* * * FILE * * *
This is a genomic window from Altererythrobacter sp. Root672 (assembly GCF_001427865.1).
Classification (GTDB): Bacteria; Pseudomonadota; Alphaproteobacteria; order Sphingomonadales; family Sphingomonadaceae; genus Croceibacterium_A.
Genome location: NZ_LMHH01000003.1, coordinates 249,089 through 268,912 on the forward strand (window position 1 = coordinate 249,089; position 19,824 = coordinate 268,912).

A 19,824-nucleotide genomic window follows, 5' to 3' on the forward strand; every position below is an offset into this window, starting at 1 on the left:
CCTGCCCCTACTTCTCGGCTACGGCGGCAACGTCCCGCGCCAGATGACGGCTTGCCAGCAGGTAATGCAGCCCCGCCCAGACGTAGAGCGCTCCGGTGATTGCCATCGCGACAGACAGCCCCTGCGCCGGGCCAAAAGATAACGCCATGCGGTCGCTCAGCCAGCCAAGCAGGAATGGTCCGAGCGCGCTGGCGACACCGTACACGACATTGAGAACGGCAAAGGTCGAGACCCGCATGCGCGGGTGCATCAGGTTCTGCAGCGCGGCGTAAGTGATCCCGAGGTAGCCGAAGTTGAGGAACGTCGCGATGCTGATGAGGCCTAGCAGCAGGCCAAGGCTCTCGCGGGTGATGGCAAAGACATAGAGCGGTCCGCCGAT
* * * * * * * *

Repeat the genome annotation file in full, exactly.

This is a genomic window from Altererythrobacter sp. Root672 (assembly GCF_001427865.1).
Classification (GTDB): Bacteria; Pseudomonadota; Alphaproteobacteria; order Sphingomonadales; family Sphingomonadaceae; genus Croceibacterium_A.
Genome location: NZ_LMHH01000003.1, coordinates 249,089 through 268,912 on the forward strand (window position 1 = coordinate 249,089; position 19,824 = coordinate 268,912).

A 19,824-nucleotide genomic window follows, 5' to 3' on the forward strand; every position below is an offset into this window, starting at 1 on the left:
CCTGCCCCTACTTCTCGGCTACGGCGGCAACGTCCCGCGCCAGATGACGGCTTGCCAGCAGGTAATGCAGCCCCGCCCAGACGTAGAGCGCTCCGGTGATTGCCATCGCGACAGACAGCCCCTGCGCCGGGCCAAAAGATAACGCCATGCGGTCGCTCAGCCAGCCAAGCAGGAATGGTCCGAGCGCGCTGGCGACACCGTACACGACATTGAGAACGGCAAAGGTCGAGACCCGCATGCGCGGGTGCATCAGGTTCTGCAGCGCGGCGTAAGTGATCCCGAGGTAGCCGAAGTTGAGGAACGTCGCGATGCTGATGAGGCCTAGCAGCAGGCCAAGGCTCTCGCGGGTGATGGCAAAGACATAGAGCGGTCCGCCGAT